Niles nonprofit works to keep evictions out of courts

Published 9:03 am Thursday, August 6, 2020

BERRIEN COUNTY — On Wednesdays, Ric Pawloski spends the day at the Niles court house.

“It’s landlord-tenant day,” he said. “The goal is to try to keep the burden to the courts low as well.”

The moratorium on evictions was lifted on July 16. The moratorium put in place to have residents focus on public health, as opposed to being evicted from their homes. As heavy restrictions resulting in the closures of non-essential businesses and schools began in March, many residents faced both the challenge of staying healthy, and keeping financially afloat.

The unemployment numbers for Michigan have fallen from over 21 percent in May to just over 14 percent in June, and the moratorium ended with another program was put in place.

“I’ve been taking to landlords probably since March,” said Pawloski, executive director for  the Ferry Street Resource Center. “As many [landlords] as I can and local apartment complexes, just to find out where they stand and how many people are struggling to pay rent.”

The Ferry Street Resource Center, 620 Ferry St., has been working with residents facing eviction and notices. Pawloski and his staff work with those in need to apply for the Michigan’s Eviction Diversion Program.

“We are looking for anyone in Niles and the surrounding areas who gets what is called a ‘notice to quit,’ or ‘demand for possession’ from their landlord and to bring that to here,” Pawloski said.

The applications will be filled out by both the tenant and landlord to see if they qualify for the program.

“We are pretty excited about it,” Pawloski said of the eviction diversion program.

On June 26, Gov. Gretchen Whitmer signed an executive order creating the Eviction Diversion Program. The order would make $50 million in funding available for rental assistance to be provided to landlords, as long as they let the tenants behind on their rent stay in their homes. In order to receive the aid, landlords would have to forgive late fees and up to 10 percent of the back rent due. If rent was not completely able to be covered by this program, a manageable payment plan was to be facilitated by the Supreme Court Administrative Order 2020-17.

“We have seen an increase in calls since it was publicized through the governor’s orders,” said Denessa Driver, program supervisor at Emergency Shelter Services in Benton Harbor. “People have been calling the last couple of weeks, landlords, inquiring as to the process and when it will be in effect so they can receive their money.”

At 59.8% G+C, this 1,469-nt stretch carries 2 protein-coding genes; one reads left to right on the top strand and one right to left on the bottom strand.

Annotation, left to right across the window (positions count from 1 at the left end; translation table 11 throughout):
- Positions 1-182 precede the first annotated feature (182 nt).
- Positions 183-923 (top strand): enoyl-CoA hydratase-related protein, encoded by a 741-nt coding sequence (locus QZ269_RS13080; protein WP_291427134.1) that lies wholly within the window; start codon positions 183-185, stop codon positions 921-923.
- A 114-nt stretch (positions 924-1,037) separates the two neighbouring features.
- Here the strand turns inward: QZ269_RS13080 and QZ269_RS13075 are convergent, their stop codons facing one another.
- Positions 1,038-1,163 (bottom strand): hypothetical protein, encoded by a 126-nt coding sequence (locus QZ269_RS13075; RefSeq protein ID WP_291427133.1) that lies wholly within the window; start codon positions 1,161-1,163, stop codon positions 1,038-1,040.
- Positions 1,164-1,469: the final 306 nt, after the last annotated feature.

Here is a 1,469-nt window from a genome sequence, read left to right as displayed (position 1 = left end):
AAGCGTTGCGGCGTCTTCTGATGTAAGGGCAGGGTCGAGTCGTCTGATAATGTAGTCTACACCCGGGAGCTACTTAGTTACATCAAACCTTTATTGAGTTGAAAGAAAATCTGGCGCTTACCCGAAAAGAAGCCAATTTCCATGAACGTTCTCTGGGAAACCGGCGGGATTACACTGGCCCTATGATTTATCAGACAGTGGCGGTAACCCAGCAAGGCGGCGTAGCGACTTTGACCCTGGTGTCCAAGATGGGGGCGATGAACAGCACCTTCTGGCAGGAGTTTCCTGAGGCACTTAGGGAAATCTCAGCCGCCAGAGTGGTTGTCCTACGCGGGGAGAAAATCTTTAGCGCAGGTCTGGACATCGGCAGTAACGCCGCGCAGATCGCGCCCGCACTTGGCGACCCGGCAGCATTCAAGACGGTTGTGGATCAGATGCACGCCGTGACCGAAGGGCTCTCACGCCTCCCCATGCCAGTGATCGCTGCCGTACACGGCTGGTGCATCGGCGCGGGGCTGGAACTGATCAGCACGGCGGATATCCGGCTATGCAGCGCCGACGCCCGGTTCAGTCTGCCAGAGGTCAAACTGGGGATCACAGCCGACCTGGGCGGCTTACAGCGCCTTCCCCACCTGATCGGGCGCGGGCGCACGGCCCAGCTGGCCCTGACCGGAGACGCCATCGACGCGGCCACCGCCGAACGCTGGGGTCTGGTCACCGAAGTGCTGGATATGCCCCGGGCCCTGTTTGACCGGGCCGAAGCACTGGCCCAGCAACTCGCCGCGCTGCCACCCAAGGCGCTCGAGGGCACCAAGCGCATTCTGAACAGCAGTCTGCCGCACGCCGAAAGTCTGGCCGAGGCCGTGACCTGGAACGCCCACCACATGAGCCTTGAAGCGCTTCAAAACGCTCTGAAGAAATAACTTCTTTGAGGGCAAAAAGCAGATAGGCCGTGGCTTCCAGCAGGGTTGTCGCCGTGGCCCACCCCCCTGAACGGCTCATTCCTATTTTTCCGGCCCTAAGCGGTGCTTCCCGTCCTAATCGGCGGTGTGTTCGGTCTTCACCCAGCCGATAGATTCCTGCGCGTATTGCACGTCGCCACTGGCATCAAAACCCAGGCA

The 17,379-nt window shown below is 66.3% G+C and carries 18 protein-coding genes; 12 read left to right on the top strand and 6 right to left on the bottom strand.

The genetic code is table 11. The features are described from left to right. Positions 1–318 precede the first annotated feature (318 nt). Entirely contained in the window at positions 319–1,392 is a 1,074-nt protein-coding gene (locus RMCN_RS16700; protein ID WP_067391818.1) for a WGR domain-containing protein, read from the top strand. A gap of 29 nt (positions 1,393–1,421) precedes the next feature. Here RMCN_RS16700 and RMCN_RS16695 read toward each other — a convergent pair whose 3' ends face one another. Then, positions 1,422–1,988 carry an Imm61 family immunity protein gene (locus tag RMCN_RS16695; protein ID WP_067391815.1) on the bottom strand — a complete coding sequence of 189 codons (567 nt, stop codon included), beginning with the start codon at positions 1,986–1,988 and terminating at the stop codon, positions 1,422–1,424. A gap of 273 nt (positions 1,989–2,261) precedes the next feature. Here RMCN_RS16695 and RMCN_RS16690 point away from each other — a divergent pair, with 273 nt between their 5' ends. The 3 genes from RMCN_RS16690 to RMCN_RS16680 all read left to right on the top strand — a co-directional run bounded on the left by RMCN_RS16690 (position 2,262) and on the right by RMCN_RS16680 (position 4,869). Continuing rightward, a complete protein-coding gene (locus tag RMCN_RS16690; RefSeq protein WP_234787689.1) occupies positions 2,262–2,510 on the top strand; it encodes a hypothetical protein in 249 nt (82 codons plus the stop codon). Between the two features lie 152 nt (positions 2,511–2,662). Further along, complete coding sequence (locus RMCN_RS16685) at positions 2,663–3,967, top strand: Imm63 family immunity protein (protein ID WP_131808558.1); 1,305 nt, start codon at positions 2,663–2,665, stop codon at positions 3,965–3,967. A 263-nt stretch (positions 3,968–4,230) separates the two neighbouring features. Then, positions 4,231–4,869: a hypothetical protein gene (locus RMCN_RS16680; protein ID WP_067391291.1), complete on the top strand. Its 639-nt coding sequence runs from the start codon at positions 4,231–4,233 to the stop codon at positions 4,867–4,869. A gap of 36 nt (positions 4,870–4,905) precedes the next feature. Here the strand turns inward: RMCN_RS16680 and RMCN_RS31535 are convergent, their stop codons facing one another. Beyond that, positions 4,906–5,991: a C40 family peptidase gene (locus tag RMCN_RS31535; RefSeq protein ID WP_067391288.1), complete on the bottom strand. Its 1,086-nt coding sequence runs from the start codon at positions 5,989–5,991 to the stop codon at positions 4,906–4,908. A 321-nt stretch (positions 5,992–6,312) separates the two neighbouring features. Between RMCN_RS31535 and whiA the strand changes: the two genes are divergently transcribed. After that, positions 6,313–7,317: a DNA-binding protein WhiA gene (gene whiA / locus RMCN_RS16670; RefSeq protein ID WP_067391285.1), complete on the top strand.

ESS serves the Berrien County area as its Housing Assessment and Resource Agency.

According to the Michigan State Housing Development Authority, the program will be administered through HARAs.

“[ESS] are the ones who will see if applications meet the qualifications,” Pawloski said. “They’ll come here, get their applications filled out. We’ll help make sure it’s all done correctly, and all the correct paperwork is with it, so when it goes to [ESS], there’s no hiccups in the process.”

The eviction diversion program is effective for any back rents as of March 1.

With the Coronavirus Aid, Relief, and Economic Security Act $600 weekly benefit to unemployment having ended on July 31, Pawloski sees the impact already just a week later.

“It’s potentially going to make it worse,” he said. “We’ve been able to provide all the wraparound services that we normally provide for people. I’ll be present in the courthouse with the representative from ESS, so we can work with landlords and tenants, and try to keep them out of the courts.”

According to MSHDA, “rental assistance payments will be structured based on the tenant’s income. Those under 50 percent area median income are eligible for 90 percent rental arrearage payment up to $3,500 and one-month’s rent, up to $1,200 going forward.”

There are other tiers of eligibility, with adjusted amounts of aid depending on area median income.

While the Berrien County’s HARA, ESS, awaits its allocation of the $50 million from the state, both Ferry Street Resource Center and ESS are continuing to process applications to let tenants and landlords know if they will qualify for the aid.

“We are seeing the need is great, so we have some processes in place even though the funding is not there,” Driver said. “We are processing applications and letting people know if they qualify, and if not, let’s get you somewhere where you can possibly get some help. We don’t want anyone to fall through the cracks.”

Pawloski encouraged residents who receive notices from their landlords to bring them to the Ferry Street Resource Center. Appointments can be made over the phone for the center on Wednesday and Thursday. 10 a.m. to 3 p.m. on Mondays and Tuesdays is the best time to arrive to the center for help, according to Pawloski.

“We are hoping to continue beyond what the help the state is giving,” he said. “We want to be able to help people to avoid eviction by budgeting, having the right working, and doing the right things and be able to pay rent.”